The amount of time youngsters are spending on the web has ballooned to proportions that exceed the average adults full working week, according to a new study.
Young people now devote an average of seven hours and 38 minutes to daily media use, or about 53 hours a week according to Kaiser Family Foundation findings released today.
The media use -- including watching TV, playing video games, and surfing the Internet -- is increasing as more gadgets emerge to keep kids more connected than ever.
A few years ago, the same researchers thought that teens and tweens were consuming about as much media as possible in the hours available. But now they've have found a way to pack in even more.
America's 8- to 18-year-olds increased their consumption of digital media over the past 5 years by one hour, 17 minutes a day, the study found.
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When children are spending this much time doing anything, we need to understand how it's affecting them -- for good and bad, Drew Altman, president and chief executive of the foundation, said in a statement.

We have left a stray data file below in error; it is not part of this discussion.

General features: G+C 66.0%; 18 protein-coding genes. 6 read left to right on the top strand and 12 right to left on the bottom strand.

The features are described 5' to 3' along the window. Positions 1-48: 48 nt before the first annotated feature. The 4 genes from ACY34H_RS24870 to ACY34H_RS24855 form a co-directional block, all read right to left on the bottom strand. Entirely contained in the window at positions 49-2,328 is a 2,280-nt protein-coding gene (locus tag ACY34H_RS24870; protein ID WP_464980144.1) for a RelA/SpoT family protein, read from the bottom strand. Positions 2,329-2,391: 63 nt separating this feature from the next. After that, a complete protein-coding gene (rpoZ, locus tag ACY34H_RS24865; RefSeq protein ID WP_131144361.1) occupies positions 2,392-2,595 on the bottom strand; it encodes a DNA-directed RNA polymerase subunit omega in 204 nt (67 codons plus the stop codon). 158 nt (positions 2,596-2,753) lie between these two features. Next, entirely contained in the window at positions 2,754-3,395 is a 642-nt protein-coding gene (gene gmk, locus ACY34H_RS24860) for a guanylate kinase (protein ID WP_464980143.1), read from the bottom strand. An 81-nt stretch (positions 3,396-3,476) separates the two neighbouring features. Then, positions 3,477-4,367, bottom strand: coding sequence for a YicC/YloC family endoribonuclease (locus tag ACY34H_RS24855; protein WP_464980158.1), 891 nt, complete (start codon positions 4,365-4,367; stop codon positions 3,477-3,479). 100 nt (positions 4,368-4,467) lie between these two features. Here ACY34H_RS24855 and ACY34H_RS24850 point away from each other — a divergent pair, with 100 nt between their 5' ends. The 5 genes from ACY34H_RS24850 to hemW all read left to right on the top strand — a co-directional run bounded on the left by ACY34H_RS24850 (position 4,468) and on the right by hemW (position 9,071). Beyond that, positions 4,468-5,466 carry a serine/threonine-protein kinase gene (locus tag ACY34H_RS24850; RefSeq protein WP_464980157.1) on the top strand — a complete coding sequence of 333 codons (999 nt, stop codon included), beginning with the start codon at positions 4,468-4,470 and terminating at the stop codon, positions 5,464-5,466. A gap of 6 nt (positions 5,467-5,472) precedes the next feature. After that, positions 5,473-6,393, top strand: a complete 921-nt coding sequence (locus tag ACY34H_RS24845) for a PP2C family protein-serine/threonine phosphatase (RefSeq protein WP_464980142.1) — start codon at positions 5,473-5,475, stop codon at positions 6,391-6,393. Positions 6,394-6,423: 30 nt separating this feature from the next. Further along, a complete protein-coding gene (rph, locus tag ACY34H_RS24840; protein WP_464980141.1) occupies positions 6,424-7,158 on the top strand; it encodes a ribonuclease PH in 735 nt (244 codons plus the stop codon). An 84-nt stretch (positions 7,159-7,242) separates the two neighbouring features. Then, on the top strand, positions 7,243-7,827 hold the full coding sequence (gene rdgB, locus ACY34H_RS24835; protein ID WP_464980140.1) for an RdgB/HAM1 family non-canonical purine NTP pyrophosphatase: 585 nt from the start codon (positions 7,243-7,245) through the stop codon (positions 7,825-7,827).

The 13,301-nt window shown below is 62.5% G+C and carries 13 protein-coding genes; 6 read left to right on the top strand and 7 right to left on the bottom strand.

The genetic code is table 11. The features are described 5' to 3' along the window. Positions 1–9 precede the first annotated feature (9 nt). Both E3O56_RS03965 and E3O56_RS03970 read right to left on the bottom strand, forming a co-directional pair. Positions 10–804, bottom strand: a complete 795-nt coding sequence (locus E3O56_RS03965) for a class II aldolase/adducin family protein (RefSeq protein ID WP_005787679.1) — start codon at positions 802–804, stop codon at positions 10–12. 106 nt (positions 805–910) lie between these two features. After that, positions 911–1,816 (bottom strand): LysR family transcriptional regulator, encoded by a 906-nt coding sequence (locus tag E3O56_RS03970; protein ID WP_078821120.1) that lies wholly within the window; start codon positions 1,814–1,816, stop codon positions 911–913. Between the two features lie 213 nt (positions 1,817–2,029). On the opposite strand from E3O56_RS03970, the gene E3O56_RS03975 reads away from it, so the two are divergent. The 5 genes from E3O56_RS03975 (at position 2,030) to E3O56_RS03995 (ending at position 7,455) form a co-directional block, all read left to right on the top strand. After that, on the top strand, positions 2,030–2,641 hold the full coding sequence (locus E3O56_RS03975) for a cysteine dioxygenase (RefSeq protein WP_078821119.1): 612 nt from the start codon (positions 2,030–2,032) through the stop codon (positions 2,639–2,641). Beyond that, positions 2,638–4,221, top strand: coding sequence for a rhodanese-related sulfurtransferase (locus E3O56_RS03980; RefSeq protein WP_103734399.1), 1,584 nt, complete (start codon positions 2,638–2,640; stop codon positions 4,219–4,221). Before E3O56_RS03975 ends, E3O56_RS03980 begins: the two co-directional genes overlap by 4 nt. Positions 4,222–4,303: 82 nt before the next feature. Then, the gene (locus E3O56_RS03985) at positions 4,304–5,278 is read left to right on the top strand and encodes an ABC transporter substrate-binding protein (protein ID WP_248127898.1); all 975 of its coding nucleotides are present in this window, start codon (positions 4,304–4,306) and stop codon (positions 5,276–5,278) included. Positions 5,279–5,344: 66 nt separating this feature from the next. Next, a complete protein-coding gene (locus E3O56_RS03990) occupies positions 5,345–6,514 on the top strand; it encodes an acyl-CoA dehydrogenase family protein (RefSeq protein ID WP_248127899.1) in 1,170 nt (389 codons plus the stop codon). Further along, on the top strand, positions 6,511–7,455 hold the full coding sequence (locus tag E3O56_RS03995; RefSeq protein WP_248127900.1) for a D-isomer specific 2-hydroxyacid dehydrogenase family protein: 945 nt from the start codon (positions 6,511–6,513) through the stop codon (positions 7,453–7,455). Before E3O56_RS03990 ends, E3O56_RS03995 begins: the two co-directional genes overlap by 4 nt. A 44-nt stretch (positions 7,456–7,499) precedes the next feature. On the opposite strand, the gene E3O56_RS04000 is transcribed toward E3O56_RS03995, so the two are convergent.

The report, Generation M2: Media in the Lives of 8- to 18-year-olds, is based on a survey of more than 2,000 students nationwide.
It is the third wave of the nonprofit's ongoing look at children's media use, providing a glimpse at current viewing and listening patterns while also documenting changes from five and 10 years ago.
Higher media consumption is the direct result of ready access to mobile devices.
Ownership of such gadgets has increased since 2004 from 39 percent to 66 percent for mobile phones and from 18 percent to 76 percent for MP3 players. As a result, young people now spend more time listening to tunes, playing games, and watching TV on their mobile phones than they spend talking on them.
Black and Hispanic children, who as a group perform poorer in school than whites, spend far more time with media than white kids, consuming an additional 4.5 hours a day on average, for a total of about 13 hours of media exposure.